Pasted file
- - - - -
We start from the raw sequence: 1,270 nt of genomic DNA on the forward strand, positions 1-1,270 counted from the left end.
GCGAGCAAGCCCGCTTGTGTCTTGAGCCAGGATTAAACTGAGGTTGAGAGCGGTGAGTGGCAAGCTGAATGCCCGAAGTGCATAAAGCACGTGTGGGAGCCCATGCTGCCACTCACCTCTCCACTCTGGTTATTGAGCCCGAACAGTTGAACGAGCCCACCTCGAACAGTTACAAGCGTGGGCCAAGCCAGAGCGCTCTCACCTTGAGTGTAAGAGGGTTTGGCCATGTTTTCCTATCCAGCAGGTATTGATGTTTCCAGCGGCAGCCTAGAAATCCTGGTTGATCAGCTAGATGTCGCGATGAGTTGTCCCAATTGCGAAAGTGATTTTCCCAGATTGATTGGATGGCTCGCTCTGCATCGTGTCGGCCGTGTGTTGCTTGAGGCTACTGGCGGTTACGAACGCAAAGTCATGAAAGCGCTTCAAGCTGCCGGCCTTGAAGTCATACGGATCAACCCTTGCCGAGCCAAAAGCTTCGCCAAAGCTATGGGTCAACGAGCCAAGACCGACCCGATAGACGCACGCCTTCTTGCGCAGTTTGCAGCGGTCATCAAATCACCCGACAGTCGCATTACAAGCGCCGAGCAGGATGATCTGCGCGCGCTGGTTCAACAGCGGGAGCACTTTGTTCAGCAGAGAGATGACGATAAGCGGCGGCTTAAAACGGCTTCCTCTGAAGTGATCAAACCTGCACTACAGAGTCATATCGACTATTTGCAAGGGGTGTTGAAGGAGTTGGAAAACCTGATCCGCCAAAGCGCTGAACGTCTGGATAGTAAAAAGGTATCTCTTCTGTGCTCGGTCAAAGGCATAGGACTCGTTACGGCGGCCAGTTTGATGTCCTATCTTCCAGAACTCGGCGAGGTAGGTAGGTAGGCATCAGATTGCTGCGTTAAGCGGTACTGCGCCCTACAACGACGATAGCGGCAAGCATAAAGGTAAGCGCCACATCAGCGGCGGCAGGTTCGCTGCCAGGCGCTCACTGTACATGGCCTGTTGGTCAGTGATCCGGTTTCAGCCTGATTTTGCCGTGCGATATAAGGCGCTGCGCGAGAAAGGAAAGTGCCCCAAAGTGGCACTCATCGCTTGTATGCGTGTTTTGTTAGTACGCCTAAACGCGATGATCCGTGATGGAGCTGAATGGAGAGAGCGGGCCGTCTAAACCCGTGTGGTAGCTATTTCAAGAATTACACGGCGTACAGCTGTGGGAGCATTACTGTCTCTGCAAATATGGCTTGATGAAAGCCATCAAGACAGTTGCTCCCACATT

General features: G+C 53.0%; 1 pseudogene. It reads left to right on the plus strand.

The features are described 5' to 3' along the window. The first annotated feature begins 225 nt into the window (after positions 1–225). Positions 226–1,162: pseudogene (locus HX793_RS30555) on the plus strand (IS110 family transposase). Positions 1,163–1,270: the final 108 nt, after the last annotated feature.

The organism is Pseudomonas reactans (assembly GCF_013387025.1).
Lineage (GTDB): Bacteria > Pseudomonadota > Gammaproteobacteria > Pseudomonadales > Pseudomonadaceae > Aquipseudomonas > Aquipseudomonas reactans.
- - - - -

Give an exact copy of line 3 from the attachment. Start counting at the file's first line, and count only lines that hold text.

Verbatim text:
General features: G+C 53.0%; 1 pseudogene. It reads left to right on the plus strand.